Magnetic Resonance Imaging (MRI) and malignancy detection
The MRI scan is very sensitive for detecting invasi
With MRI using an injected contrast agent, cancers become brighter and more easy to diagnose. This is an advantage that MRI has over both mammography and ultrasound.
This page is getting pretty old, but still very useful. However, I just want to let you know that I have created a newer page with more up-to-date information on MRI and Malignancy Detection.
Malignant-looking borders/outer margins of a lesion
The features of a malignant breast condition on MRI scan are often to do with the outer irregular borders of a lesion. Indeed, malignant lesions commonly feature irregular or spiculated borders or rim-enhancement on the periphery of the lesion.
On the other hand, features which suggest a more benign condition might be a mass with:-
- smooth and lobulated borders
- or with minimal or no enhancement
- a mass with non enhancing internal septations
- patchy parenchymal enhancement
MRI Scan and Contrast Enhancement
MRI scans of the breast almost always use an intravenous injection of a medicine that enhances the visibility of lesions. Sometimes radiologists refer to this process as dynamic contrast-enhanced MRI scan or DCE MRI.
The medicine is called an “MRI contrast agent”, and it works by making lesions appear brighter on the MRI scan images than the surrounding normal tissue.
This increase in contrast between normal and abnormal tissue makes the lesion easier for the radiologist to see, helping to distinguish between benign and malignant tumors.
Malignant and Benign Tumors on MRI Scan
During the MRI scan, a malignant lesion will tend to demonstrate a rapid increase in signal intensity (within the first 1 to 2 minutes) after the contrast injection. This intensity is often followed by a ‘wash-out’ (the lesion becomes less bright) of contrast on images which appear in the minutes that follow.
Benign lesions, on the other hand, tend to exhibit a slow, progressive rise in intensity of the signal with no wash-out of contrast. Radiologists classify the contrast enhanced lesion according to the morphology of the contrast, and also by the ‘kinetics‘ or changes in time of the contrast enhancing areas.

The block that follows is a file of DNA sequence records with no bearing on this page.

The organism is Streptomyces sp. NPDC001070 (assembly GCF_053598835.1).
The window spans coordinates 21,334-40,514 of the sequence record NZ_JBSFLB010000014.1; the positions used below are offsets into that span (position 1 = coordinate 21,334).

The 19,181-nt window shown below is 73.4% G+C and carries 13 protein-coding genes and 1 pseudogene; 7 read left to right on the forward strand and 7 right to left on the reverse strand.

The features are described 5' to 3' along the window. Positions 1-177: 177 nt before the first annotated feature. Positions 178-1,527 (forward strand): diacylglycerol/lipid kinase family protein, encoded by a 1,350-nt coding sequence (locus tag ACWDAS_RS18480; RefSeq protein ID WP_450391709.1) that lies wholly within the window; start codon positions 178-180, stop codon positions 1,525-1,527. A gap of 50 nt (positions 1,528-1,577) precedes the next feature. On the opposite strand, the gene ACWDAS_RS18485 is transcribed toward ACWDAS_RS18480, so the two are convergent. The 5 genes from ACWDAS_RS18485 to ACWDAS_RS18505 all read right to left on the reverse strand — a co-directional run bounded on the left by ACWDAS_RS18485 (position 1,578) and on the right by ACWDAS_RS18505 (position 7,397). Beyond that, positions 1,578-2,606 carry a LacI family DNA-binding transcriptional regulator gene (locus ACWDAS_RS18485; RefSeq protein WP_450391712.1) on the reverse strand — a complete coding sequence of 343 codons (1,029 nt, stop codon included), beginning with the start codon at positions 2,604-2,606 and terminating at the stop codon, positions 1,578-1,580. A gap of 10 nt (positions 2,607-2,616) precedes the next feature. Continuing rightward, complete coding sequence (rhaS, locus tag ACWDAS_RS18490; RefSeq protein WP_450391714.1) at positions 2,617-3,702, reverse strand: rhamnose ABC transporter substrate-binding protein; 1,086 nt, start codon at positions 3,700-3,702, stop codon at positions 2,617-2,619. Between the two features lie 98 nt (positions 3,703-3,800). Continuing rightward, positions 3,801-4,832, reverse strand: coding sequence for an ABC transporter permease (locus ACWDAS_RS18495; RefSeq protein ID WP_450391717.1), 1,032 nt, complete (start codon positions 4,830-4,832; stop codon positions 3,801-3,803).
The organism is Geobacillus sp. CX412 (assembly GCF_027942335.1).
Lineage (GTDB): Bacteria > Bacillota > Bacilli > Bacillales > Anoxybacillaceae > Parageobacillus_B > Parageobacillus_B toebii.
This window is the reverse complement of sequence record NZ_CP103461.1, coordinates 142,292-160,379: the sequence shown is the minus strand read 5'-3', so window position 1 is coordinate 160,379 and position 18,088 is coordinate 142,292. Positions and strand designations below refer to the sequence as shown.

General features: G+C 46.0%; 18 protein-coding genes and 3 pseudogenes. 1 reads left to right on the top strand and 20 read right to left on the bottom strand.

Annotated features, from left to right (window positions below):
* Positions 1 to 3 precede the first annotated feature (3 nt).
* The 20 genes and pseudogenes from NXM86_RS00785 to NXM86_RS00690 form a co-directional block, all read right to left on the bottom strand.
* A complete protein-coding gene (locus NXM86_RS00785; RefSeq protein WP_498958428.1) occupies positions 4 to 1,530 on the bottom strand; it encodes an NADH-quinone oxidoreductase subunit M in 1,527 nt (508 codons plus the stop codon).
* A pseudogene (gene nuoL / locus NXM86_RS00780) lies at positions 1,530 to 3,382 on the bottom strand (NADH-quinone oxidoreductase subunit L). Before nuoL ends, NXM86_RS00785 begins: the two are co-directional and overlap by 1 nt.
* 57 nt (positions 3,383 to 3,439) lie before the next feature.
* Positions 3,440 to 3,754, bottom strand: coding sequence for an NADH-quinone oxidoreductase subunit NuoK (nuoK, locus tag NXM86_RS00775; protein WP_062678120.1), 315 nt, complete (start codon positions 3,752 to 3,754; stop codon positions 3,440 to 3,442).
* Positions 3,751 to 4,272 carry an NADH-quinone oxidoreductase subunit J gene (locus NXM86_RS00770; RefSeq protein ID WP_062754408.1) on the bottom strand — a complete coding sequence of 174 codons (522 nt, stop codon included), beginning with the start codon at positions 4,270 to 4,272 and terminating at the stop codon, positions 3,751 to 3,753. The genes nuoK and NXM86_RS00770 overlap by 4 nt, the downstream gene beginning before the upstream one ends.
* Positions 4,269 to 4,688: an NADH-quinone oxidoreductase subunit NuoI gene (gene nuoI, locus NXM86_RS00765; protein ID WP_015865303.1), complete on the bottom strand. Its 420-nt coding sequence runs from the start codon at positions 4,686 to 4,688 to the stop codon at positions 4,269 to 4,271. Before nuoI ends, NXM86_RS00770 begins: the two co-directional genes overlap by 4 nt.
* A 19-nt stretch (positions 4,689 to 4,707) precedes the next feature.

In addition, please note that MRI scan improves contrast and definition and not just cancer. MRI scan also improves definition in non-cancerous and pre-cancerous conditions, such as:-
- radial scar
- atypical hyperplasia
- lobular neoplasia
- sclerosing adenosis
- fat necrosis
Even though the MRI scan is very useful in determining whether or not a tumor is malignant, the ‘specificity’, which means the ability to correctly predict on the MRI report that a lesion is truly benign, is limited.
This is due to the overlap in the morphologic appearance on MRI scan with enhancement of both benign and malignant lesions.
However, MRI expertise in determining the ‘specificity’ of MRI scan data continues to rise. Indeed, the specificity of the MRI scan is over 80% for solid masses of 1 cm or larger.
MRI breast cancer screening may be beneficial for some higher risk groups
Sometimes MRI screening is useful for women who have a personal or familial history of breast cancer. MRI screening for women with a https://www.breastcancer.org/risk/factors/genetics of breast cancer has proven to be clinically valuable, finding 12% more malignancies than traditional screening methods.
And, a high percentage of breast cancers that MRI scans find are at the DCIS or minimal breast cancer stage.
However, breast cancer MRI screening is not practical on a large scale. However, various focus groups conclude that the use of MRI in breast cancer screening may be useful for women who, for a variety of reasons, possess a 20% to 25% increased lifetime risk of breast cancer development.
There does seem to be agreement that women:-
- who have had prior treatments for Hodgkin disease
- with a family history of either ovarian or breast cancer,
be included in this higher-risk, MRI-recommended group.
However, there is insufficient convincing evidence and no consensus that other ‘high risk‘ women, for example, those with dense breast tissue and even women with atypical hyperplasia, require MRI screening.
Common Q&A’s on MRI Scan and Malignancy detection
When would a patient have an MRI scan ?
a patient would have an MRI scan after a biopsy that is positive for cancer, and your doctor needs more information about the extent of the disease.